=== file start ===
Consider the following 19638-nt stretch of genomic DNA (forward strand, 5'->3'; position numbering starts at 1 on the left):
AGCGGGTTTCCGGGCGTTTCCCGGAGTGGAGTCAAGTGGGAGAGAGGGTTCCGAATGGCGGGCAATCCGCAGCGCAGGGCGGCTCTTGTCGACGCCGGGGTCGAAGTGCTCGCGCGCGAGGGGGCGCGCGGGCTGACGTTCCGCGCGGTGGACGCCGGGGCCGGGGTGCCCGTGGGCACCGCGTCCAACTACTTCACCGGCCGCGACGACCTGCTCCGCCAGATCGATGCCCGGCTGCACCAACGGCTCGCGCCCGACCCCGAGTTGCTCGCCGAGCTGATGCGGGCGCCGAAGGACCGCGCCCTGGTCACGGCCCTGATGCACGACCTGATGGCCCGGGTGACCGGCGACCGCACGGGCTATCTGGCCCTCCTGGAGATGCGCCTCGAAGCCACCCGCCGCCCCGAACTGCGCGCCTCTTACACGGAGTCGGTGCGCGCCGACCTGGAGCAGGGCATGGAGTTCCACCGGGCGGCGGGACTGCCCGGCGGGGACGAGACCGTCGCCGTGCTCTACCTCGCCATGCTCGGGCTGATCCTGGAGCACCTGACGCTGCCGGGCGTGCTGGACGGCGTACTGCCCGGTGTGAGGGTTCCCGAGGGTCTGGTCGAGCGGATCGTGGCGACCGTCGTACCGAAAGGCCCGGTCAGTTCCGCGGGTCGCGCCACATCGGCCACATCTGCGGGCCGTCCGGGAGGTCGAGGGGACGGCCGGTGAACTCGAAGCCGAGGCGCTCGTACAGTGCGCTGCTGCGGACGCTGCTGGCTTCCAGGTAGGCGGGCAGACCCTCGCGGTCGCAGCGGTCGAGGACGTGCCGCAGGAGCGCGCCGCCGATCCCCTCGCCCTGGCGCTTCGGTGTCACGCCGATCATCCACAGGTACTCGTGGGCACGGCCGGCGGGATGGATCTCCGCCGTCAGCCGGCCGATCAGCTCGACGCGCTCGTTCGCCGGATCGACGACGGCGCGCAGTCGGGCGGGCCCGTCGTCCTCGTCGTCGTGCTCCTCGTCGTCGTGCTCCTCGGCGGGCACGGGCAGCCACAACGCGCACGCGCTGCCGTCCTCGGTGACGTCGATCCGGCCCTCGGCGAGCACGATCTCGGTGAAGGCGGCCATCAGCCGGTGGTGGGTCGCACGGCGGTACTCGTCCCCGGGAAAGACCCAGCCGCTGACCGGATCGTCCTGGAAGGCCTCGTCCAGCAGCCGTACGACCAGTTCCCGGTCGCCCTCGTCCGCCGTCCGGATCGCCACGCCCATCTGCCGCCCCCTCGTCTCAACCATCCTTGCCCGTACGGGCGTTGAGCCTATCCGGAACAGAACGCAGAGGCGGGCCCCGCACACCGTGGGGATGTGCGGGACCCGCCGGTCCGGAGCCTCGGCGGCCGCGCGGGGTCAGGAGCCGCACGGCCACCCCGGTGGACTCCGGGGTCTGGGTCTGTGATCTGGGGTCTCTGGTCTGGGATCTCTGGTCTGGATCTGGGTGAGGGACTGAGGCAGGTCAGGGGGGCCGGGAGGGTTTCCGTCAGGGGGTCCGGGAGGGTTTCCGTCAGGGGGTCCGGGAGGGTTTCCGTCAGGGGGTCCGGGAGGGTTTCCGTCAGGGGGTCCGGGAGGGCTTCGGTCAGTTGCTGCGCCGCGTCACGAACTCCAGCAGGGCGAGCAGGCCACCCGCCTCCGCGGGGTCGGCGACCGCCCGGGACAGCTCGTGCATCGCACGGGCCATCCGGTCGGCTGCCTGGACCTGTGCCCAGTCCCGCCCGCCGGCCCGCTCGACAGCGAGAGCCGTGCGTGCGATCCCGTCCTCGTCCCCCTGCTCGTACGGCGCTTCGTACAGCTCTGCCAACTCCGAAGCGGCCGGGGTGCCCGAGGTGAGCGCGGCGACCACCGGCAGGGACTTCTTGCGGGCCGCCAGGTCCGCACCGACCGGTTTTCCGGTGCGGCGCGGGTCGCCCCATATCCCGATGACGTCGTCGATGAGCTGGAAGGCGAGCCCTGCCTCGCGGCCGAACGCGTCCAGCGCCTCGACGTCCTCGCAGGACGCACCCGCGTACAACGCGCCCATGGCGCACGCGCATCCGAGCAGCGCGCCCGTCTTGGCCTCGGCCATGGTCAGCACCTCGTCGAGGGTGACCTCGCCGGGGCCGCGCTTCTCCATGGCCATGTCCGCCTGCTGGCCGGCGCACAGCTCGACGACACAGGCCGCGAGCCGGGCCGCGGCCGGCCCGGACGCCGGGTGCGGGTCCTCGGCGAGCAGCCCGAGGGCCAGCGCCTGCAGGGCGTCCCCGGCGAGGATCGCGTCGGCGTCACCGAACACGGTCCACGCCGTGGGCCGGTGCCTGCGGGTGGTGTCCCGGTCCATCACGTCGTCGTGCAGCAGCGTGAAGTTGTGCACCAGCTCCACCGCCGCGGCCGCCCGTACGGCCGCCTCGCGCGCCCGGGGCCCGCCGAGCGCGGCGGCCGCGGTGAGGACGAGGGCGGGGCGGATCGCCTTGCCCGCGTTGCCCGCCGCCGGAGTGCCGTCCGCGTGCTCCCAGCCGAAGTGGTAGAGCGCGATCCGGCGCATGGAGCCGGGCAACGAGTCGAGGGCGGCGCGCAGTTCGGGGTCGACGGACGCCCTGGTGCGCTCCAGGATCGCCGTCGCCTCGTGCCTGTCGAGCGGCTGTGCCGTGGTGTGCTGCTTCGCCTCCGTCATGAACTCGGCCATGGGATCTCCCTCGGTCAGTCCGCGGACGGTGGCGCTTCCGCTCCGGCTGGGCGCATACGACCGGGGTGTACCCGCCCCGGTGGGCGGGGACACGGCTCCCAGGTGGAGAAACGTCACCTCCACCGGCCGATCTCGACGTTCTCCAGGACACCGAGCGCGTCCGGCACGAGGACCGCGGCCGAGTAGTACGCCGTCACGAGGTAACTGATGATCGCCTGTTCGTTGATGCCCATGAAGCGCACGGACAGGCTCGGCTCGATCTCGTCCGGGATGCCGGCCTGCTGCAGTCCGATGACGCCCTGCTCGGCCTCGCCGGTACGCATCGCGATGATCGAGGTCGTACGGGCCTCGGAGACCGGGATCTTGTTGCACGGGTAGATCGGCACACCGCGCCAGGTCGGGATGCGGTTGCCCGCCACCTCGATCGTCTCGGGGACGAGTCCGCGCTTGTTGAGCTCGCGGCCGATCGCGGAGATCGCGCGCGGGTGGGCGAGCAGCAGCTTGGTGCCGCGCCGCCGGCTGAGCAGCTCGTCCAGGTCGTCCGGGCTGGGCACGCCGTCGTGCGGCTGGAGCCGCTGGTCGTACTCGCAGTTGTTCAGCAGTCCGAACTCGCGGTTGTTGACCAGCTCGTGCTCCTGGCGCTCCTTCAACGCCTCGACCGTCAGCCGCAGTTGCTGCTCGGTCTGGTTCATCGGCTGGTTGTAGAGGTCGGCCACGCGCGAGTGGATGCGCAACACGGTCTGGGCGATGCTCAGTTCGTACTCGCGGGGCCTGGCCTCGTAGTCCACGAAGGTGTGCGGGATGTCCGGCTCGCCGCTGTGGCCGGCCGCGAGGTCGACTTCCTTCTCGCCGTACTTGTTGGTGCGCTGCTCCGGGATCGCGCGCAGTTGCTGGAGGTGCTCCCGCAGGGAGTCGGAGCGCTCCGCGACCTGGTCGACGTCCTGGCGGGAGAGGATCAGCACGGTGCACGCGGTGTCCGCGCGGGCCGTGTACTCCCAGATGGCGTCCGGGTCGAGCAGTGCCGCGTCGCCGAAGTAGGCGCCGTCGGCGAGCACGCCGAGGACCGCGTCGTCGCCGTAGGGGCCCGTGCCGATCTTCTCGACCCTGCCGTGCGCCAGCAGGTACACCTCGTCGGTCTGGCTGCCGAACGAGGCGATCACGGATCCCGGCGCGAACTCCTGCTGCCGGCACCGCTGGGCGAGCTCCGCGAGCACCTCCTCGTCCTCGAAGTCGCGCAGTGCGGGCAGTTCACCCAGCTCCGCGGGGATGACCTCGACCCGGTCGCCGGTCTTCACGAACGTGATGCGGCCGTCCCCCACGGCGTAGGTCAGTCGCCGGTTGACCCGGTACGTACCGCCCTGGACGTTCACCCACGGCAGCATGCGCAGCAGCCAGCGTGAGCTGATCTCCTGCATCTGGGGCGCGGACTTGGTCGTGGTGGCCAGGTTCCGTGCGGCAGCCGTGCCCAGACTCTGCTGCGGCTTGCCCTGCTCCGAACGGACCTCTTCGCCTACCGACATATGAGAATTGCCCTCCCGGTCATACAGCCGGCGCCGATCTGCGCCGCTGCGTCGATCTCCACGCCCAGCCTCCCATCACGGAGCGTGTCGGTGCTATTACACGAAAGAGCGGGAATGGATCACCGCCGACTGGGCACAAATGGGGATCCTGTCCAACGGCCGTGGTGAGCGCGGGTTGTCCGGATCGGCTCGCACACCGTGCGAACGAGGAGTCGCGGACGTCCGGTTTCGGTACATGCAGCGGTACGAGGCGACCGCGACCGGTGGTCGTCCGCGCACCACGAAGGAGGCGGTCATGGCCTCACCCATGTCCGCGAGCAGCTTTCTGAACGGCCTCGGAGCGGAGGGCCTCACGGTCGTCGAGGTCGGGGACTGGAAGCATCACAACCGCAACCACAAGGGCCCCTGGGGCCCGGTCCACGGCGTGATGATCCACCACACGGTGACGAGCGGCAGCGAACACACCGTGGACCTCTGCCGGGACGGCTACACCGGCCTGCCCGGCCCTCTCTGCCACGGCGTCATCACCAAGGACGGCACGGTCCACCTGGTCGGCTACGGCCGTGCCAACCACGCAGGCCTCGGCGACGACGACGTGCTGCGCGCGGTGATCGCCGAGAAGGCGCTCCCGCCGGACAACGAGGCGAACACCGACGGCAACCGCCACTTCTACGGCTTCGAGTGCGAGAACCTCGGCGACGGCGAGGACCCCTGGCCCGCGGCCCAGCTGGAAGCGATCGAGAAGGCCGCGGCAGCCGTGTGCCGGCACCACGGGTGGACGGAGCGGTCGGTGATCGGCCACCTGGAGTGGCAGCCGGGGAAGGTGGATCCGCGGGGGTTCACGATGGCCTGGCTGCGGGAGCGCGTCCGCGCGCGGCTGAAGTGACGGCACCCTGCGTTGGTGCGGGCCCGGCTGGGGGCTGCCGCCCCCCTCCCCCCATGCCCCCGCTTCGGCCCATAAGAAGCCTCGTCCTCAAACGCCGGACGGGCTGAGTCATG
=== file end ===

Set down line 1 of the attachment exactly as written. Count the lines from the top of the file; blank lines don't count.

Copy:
Consider the following 19638-nt stretch of genomic DNA (forward strand, 5'->3'; position numbering starts at 1 on the left):